"Jesus: Suffer the children to come to me, that's my motto!
Woman 1: (thinking) gosh! it's so hard to find a family guy these days!" -Stacy

"You give such snuggly wuggly huggies!" - Nate


After feeling a forceful rumbling from the baby's rear end, "Whoa Jr...Let's get you back to nursery Pronto!" - Nate

""The smell of his hair is unmistakeable!! I love Johnson & Johnson No more tears!" -Nate

Thursday, October 15, 2009

New Niece

Yesterday afternoon my new niece Kierra finally arrived! I'm digging her hairdo.

Saturday, October 3, 2009

Engines Revved at a Stoplight

Late Thursday evening I made a trip down to UCSD’s Giesel library to check out some of their Mormon themed books. As I was skimming through Thomas O’Dea’s classic “The Mormons,” a folded printout fell onto the floor. The counter-cult had left there calling card, a print-out from Mormon Research Ministries about the Book of Mormon and DNA. I pulled it out and set it aside.

Next, I thumbed through Hardy’s “Solemn Covenant” and once again found the print-out compliments of Mormonism Research Ministries. This time it was a testimonial from a lady who had spent 20 years as a Mormon and then decided to get the heck out of dodge.

UCSD has an extensive Mormon Studies section, completely taking up 2 bookshelves, comprised of 200-250 books. Given that the randomly selected books that I had picked up from different shelves had both had been visited by concerned Evangelicals, I wondered about the rest of the books. Sure enough, somebody had taken the time to pain-stakingly produce several hundred printouts and insert one into every Mormon themed book in the library.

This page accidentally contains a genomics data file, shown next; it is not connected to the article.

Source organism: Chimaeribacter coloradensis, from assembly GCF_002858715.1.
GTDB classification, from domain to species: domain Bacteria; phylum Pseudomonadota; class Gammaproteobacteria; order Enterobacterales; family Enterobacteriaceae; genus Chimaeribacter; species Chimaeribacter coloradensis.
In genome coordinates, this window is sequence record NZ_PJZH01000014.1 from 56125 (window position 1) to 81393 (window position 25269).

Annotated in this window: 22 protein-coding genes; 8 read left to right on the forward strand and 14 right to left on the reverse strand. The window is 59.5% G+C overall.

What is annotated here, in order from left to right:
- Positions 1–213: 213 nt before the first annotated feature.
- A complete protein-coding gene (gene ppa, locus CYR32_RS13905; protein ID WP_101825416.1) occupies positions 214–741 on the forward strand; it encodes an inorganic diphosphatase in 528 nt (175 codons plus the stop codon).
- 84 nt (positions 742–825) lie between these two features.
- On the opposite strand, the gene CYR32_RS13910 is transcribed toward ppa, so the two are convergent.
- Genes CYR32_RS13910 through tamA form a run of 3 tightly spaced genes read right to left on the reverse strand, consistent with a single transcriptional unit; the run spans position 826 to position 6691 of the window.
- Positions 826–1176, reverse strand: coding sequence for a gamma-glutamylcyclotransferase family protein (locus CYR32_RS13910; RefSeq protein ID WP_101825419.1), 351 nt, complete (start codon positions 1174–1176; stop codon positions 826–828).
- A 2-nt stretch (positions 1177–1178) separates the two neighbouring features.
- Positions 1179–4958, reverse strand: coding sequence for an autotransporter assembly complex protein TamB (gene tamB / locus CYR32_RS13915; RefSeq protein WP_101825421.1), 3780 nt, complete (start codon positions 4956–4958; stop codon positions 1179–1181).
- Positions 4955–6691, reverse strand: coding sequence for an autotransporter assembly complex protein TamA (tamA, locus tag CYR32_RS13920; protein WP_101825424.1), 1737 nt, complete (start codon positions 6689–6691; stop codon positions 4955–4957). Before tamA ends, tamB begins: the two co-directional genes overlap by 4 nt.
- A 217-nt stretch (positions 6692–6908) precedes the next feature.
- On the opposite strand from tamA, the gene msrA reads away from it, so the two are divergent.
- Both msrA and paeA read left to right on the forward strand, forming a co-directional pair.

I removed the print-outs from the dozen or so books that I looked at that night. As I did, I imagined somebody returning the next day to take tally of how many printouts were missing and reporting back to his counter-cult ministry that twelve people had been exposed to the “real” Mormonism through their diligent efforts. Nobody would be there to burst their bubble and let them know all their efforts were wasted on an already slightly disgruntled Mormon who found their stealth tactics disingenuous.

I felt defensive for a moment. I contemplated going through all the books and undoing all their tedious preparation. Standing there in the library I was reminded of something I had concluded years earlier: The Evangelical counter-cult is riding the intellectual short bus. I had spent way too many years in my teens and early twenties playing cat and mouse games with them. I would feel all the dumber for playing along on this night. I couldn’t be bothered to go through a dozen more books, let alone two whole book shelves to undo their work. I dumped the dozen or so printouts that I had collected in the recycling bin on my way out and walked out of the library with a smirk on my face, feeling satisfied that the short bus had revved its engine next to me at the stop light and I had refused to race it.

Saturday, July 18, 2009


On June 3rd Microsoft launched its new search engine Bing. While I haven't been able to make the jump from Google to Bing, there is one feature about Bing that I L-O-V-E. Every day the search engine adds a new background image. Generally, the images are of places around the world. The images are consistently amazing.

I found myself always adding them as my desktop wallpaper at work, so I spent a couple of hours writing some code that downloads the days image and sets it as my wallpaper. I have slowly been building an impressive repository of the photos. Here is my top 5 from the last 6 weeks:

5) Cinque Terre, Italy

4) Moorea Island, French Polynesia

3) Chocolate Hills, Phillipines

2) Preikestolen, Norway

1) Pemmukale Tavertine Pools, Turkey

Wednesday, July 8, 2009